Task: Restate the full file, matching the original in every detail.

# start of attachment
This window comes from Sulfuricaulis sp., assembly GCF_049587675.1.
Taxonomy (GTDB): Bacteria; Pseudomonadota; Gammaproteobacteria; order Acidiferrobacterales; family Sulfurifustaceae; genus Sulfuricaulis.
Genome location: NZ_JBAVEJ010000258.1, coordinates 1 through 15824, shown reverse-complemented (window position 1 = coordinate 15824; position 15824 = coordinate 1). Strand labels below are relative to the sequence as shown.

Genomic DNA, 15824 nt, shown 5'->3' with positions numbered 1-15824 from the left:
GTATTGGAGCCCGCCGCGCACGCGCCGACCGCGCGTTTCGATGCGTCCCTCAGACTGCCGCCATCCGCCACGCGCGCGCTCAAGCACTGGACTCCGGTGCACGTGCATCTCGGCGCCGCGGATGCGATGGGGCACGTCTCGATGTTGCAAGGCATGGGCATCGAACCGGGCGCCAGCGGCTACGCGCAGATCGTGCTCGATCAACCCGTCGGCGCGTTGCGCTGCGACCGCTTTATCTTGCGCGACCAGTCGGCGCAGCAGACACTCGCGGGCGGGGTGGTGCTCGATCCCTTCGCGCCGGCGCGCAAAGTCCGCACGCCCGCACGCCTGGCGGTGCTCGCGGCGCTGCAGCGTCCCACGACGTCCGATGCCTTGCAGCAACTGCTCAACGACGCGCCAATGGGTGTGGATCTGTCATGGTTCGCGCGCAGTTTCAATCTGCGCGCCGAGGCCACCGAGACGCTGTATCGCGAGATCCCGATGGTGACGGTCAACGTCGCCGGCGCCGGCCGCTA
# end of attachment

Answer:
This window comes from Sulfuricaulis sp., assembly GCF_049587675.1.
Taxonomy (GTDB): Bacteria; Pseudomonadota; Gammaproteobacteria; order Acidiferrobacterales; family Sulfurifustaceae; genus Sulfuricaulis.
Genome location: NZ_JBAVEJ010000258.1, coordinates 1 through 15824, shown reverse-complemented (window position 1 = coordinate 15824; position 15824 = coordinate 1). Strand labels below are relative to the sequence as shown.

Genomic DNA, 15824 nt, shown 5'->3' with positions numbered 1-15824 from the left:
GTATTGGAGCCCGCCGCGCACGCGCCGACCGCGCGTTTCGATGCGTCCCTCAGACTGCCGCCATCCGCCACGCGCGCGCTCAAGCACTGGACTCCGGTGCACGTGCATCTCGGCGCCGCGGATGCGATGGGGCACGTCTCGATGTTGCAAGGCATGGGCATCGAACCGGGCGCCAGCGGCTACGCGCAGATCGTGCTCGATCAACCCGTCGGCGCGTTGCGCTGCGACCGCTTTATCTTGCGCGACCAGTCGGCGCAGCAGACACTCGCGGGCGGGGTGGTGCTCGATCCCTTCGCGCCGGCGCGCAAAGTCCGCACGCCCGCACGCCTGGCGGTGCTCGCGGCGCTGCAGCGTCCCACGACGTCCGATGCCTTGCAGCAACTGCTCAACGACGCGCCAATGGGTGTGGATCTGTCATGGTTCGCGCGCAGTTTCAATCTGCGCGCCGAGGCCACCGAGACGCTGTATCGCGAGATCCCGATGGTGACGGTCAACGTCGCCGGCGCCGGCCGCTA